From 1992 to 1994, Ping An was actually driving a high-speed train in transforming its business operations. It was entering the life business and expanding operations to become a national brand in China. To continue to grow and develop at the same pace, the hungry Ping An needed more capital, more talent and more international best practice.
Ping An had been expanding its business into five special economic zones and 14 cities along the coast. The life insurance business was hungry for funding as Ping An started the individual life insurance business in 1994, which had shown a tremendous surge in market demand. Soon Ping An was stuck with a shortage of capital and a lack of experienced management talent. One answer to these obstacles was Wall Street – Western investment.
Foreign Capital from Wall Street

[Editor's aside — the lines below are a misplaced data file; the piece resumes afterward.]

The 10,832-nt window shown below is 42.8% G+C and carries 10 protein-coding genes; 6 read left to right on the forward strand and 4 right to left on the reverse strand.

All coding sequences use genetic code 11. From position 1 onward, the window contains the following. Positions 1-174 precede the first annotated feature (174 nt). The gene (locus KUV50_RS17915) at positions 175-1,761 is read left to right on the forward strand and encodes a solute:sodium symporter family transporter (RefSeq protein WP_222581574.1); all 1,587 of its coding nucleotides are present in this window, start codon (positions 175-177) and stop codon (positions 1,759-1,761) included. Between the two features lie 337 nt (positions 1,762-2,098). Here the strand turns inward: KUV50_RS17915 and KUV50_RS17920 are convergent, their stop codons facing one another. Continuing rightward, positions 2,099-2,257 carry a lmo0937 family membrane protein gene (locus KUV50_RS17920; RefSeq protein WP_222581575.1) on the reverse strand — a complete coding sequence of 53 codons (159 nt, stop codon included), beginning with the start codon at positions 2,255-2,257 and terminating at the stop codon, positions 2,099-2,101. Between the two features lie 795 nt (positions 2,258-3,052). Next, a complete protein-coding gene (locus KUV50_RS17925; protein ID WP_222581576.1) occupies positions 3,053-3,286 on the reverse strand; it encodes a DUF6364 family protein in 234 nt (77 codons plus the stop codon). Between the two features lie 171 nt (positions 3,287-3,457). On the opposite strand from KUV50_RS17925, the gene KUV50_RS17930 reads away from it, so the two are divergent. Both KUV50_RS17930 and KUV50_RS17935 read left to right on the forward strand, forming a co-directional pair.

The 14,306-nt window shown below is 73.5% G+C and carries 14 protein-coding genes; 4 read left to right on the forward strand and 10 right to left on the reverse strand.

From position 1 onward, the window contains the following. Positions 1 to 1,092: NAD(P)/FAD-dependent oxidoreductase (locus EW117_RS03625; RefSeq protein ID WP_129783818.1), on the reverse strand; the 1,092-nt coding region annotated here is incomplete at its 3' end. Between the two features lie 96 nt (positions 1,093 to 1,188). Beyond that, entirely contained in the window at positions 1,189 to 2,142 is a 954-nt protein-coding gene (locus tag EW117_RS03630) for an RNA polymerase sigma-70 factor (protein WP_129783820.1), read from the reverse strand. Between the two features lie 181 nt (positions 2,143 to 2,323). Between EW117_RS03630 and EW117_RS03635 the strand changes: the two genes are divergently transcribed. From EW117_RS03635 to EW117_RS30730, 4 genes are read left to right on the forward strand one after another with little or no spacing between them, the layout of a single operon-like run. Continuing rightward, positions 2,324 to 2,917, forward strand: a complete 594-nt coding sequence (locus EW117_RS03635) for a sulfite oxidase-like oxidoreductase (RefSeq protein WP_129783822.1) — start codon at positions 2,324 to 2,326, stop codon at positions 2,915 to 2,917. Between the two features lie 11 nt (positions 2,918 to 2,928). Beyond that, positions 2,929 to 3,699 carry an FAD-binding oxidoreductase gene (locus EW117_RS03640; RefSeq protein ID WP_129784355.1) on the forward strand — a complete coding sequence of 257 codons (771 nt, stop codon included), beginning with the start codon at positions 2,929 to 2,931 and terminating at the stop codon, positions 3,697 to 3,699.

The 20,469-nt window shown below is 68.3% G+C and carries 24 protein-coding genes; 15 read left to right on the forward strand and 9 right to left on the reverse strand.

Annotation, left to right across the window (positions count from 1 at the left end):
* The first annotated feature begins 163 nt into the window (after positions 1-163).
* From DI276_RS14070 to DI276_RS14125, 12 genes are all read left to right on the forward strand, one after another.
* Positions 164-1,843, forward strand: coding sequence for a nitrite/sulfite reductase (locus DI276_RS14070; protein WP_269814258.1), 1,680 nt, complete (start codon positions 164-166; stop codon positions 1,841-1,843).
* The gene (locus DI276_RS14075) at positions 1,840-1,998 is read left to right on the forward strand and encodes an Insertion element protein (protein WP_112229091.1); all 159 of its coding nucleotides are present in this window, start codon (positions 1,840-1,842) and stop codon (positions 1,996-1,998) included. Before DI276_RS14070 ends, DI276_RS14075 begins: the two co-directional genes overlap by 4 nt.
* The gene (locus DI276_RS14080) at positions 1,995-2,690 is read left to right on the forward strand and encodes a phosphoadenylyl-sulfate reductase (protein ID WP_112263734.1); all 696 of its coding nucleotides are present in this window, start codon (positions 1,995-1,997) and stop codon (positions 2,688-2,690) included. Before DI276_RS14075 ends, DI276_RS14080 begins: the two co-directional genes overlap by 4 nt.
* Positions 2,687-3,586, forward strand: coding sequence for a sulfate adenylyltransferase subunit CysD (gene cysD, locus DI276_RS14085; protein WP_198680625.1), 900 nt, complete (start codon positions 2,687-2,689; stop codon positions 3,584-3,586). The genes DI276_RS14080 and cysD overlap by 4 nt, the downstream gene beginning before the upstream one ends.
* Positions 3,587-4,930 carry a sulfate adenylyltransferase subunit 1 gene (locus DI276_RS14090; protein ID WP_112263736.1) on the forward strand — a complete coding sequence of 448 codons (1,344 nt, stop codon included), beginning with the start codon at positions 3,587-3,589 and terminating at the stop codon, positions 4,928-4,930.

In May 1993, Shenzhen's municipal government the Shenzhen Lychee Festival to attract foreign investors. At the festival, Peter Ma met the executive directors of Morgan Stanley and Goldman Sachs.
After talking with Peter Ma, the two Wall Street giants saw excellent prospects in the insurance industry in China, and they were interested in investing in Ping An.
However, Ping An was not too confident as it was small and its insurance product range was not comprehensive. Ping An was surprised that the two investment banks were willing to use six times the price-to-book value in buying Ping An's shares, which reflected the banks’ long-term vision in the insurance company.